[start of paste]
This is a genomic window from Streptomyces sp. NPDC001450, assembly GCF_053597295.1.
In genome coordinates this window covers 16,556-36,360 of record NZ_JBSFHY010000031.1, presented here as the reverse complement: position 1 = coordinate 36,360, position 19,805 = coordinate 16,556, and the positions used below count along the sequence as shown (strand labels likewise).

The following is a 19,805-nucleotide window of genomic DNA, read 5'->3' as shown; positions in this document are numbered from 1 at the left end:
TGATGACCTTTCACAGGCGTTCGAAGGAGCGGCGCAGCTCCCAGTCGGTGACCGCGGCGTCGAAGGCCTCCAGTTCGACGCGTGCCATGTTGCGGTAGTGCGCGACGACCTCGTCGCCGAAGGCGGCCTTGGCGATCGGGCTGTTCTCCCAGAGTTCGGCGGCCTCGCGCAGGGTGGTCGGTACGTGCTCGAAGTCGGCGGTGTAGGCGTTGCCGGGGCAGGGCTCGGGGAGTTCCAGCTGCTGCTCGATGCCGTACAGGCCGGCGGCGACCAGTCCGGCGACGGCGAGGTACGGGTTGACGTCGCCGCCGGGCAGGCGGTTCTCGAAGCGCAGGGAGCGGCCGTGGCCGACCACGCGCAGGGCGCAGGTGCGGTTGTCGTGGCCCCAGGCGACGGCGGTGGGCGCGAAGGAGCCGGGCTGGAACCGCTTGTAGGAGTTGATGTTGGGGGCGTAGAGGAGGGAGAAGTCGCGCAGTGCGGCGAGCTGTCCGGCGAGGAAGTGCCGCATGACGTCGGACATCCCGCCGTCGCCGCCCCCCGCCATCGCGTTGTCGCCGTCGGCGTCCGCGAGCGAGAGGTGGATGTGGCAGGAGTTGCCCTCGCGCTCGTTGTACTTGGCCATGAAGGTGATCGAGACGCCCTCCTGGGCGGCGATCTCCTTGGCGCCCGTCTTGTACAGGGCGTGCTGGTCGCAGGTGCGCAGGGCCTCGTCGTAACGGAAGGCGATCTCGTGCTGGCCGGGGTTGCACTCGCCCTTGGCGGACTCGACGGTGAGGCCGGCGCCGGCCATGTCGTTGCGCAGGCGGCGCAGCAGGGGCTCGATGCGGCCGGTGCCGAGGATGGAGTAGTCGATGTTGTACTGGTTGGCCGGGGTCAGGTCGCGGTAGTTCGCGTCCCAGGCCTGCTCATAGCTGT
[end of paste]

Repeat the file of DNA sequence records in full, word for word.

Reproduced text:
This is a genomic window from Streptomyces sp. NPDC001450, assembly GCF_053597295.1.
In genome coordinates this window covers 16,556-36,360 of record NZ_JBSFHY010000031.1, presented here as the reverse complement: position 1 = coordinate 36,360, position 19,805 = coordinate 16,556, and the positions used below count along the sequence as shown (strand labels likewise).

The following is a 19,805-nucleotide window of genomic DNA, read 5'->3' as shown; positions in this document are numbered from 1 at the left end:
TGATGACCTTTCACAGGCGTTCGAAGGAGCGGCGCAGCTCCCAGTCGGTGACCGCGGCGTCGAAGGCCTCCAGTTCGACGCGTGCCATGTTGCGGTAGTGCGCGACGACCTCGTCGCCGAAGGCGGCCTTGGCGATCGGGCTGTTCTCCCAGAGTTCGGCGGCCTCGCGCAGGGTGGTCGGTACGTGCTCGAAGTCGGCGGTGTAGGCGTTGCCGGGGCAGGGCTCGGGGAGTTCCAGCTGCTGCTCGATGCCGTACAGGCCGGCGGCGACCAGTCCGGCGACGGCGAGGTACGGGTTGACGTCGCCGCCGGGCAGGCGGTTCTCGAAGCGCAGGGAGCGGCCGTGGCCGACCACGCGCAGGGCGCAGGTGCGGTTGTCGTGGCCCCAGGCGACGGCGGTGGGCGCGAAGGAGCCGGGCTGGAACCGCTTGTAGGAGTTGATGTTGGGGGCGTAGAGGAGGGAGAAGTCGCGCAGTGCGGCGAGCTGTCCGGCGAGGAAGTGCCGCATGACGTCGGACATCCCGCCGTCGCCGCCCCCCGCCATCGCGTTGTCGCCGTCGGCGTCCGCGAGCGAGAGGTGGATGTGGCAGGAGTTGCCCTCGCGCTCGTTGTACTTGGCCATGAAGGTGATCGAGACGCCCTCCTGGGCGGCGATCTCCTTGGCGCCCGTCTTGTACAGGGCGTGCTGGTCGCAGGTGCGCAGGGCCTCGTCGTAACGGAAGGCGATCTCGTGCTGGCCGGGGTTGCACTCGCCCTTGGCGGACTCGACGGTGAGGCCGGCGCCGGCCATGTCGTTGCGCAGGCGGCGCAGCAGGGGCTCGATGCGGCCGGTGCCGAGGATGGAGTAGTCGATGTTGTACTGGTTGGCCGGGGTCAGGTCGCGGTAGTTCGCGTCCCAGGCCTGCTCATAGCTGT